“In Common Sense a writer found his moment to change the world,” writes in his introduction. When ’s attack on the British mixed constitution of kings, lords, and commons was published in January 1776, fighting had already erupted between British troops and American Patriots, but many Patriots still balked at seeking independence. “By discrediting the sovereign king,” Taylor argues, “Paine made independence thinkable—as he relocated sovereignty from a royal family to the collective people of a republic.” Paine’s American readers could conclude that they stood at “the center of a new and coming world of utopian potential.” The John Harvard Library edition follows the text of the expanded edition printed by the shop of Benjamin Towne for W. and T. Bradford of Philadelphia.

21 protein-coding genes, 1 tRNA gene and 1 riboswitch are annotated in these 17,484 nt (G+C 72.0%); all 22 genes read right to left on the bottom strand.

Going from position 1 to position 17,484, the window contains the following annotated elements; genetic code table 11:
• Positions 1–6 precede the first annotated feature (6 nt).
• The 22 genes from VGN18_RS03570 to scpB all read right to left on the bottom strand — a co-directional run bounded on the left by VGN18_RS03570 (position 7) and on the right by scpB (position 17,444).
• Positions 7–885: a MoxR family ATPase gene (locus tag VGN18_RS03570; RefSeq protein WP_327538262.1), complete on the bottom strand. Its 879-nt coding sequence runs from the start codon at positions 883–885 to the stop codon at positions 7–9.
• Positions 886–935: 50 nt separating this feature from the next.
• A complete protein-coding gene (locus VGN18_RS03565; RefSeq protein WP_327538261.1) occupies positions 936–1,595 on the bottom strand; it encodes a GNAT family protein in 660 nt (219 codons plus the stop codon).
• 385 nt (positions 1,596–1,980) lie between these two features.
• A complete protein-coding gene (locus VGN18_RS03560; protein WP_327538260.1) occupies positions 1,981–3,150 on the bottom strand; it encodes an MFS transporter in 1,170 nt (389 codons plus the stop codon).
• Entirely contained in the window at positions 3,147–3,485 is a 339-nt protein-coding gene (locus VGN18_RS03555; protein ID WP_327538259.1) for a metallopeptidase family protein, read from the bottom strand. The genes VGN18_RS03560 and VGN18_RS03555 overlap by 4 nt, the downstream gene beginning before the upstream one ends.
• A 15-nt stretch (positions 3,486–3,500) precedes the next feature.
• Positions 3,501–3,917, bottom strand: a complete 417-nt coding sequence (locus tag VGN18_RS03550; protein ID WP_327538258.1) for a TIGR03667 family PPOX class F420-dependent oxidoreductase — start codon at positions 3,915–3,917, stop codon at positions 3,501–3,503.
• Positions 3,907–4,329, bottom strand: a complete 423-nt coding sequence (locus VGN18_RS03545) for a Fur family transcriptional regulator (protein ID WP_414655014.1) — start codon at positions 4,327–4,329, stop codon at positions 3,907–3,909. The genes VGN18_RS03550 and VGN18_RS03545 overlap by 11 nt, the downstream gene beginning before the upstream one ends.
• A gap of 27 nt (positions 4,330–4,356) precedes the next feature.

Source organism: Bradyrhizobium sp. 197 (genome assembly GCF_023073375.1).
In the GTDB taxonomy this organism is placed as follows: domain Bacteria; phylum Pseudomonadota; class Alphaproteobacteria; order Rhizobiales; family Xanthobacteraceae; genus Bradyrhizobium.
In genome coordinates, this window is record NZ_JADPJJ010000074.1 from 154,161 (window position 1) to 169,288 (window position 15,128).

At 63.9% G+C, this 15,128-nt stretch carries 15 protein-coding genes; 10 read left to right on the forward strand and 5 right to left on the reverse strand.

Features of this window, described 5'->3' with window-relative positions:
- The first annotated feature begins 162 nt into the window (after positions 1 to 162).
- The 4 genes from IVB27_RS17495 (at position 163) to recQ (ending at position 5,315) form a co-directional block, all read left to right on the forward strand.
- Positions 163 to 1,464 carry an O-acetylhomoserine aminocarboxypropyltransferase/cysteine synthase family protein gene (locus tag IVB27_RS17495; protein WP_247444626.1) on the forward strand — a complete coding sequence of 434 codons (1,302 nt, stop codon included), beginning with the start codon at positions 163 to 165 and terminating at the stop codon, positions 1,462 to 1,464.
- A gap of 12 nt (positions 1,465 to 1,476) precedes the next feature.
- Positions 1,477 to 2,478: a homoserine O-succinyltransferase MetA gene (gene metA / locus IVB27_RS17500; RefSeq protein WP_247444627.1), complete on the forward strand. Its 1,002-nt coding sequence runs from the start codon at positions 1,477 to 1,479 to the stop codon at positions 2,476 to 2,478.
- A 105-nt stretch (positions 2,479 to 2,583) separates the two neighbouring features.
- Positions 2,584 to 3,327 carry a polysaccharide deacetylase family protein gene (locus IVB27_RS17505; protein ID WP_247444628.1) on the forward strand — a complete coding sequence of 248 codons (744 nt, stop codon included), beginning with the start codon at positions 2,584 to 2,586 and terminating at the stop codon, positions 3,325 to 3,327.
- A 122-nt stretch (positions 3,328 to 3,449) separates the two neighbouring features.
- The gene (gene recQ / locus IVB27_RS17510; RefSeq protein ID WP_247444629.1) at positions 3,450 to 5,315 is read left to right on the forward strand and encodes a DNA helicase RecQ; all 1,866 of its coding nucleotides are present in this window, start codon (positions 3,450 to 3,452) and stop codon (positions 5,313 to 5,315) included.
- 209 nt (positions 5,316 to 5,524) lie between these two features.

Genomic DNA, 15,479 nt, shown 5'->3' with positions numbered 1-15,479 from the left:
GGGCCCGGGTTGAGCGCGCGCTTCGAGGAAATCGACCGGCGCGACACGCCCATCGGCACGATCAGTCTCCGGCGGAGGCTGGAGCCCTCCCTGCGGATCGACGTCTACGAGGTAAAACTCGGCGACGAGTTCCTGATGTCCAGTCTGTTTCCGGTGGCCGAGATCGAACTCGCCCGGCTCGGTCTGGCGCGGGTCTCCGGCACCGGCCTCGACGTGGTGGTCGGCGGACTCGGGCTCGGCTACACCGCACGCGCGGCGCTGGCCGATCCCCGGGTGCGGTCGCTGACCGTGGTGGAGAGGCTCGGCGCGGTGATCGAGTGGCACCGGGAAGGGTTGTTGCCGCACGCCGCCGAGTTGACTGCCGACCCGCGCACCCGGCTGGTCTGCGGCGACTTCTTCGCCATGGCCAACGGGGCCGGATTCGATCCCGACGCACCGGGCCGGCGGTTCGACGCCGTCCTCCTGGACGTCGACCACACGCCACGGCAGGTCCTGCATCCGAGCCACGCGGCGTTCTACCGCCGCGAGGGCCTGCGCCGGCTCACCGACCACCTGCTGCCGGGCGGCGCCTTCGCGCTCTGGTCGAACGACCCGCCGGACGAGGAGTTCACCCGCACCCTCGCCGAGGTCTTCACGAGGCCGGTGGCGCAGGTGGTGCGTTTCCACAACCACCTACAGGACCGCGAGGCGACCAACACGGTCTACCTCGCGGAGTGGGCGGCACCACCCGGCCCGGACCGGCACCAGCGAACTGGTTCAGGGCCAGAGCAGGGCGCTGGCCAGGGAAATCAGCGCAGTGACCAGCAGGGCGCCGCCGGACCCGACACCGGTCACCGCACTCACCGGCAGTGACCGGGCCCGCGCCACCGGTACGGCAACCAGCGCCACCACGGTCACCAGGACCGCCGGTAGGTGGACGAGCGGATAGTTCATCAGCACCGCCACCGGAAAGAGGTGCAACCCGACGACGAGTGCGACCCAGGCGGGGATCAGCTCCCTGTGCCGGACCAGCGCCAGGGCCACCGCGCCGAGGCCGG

Alan Taylor is Professor of History at the University of California, Davis. He is the author of several books, including William Cooper’s Town: Power and Persuasion on the Frontier of the Early American Republic, winner of the Pulitzer Prize for History and the Bancroft Prize for American History.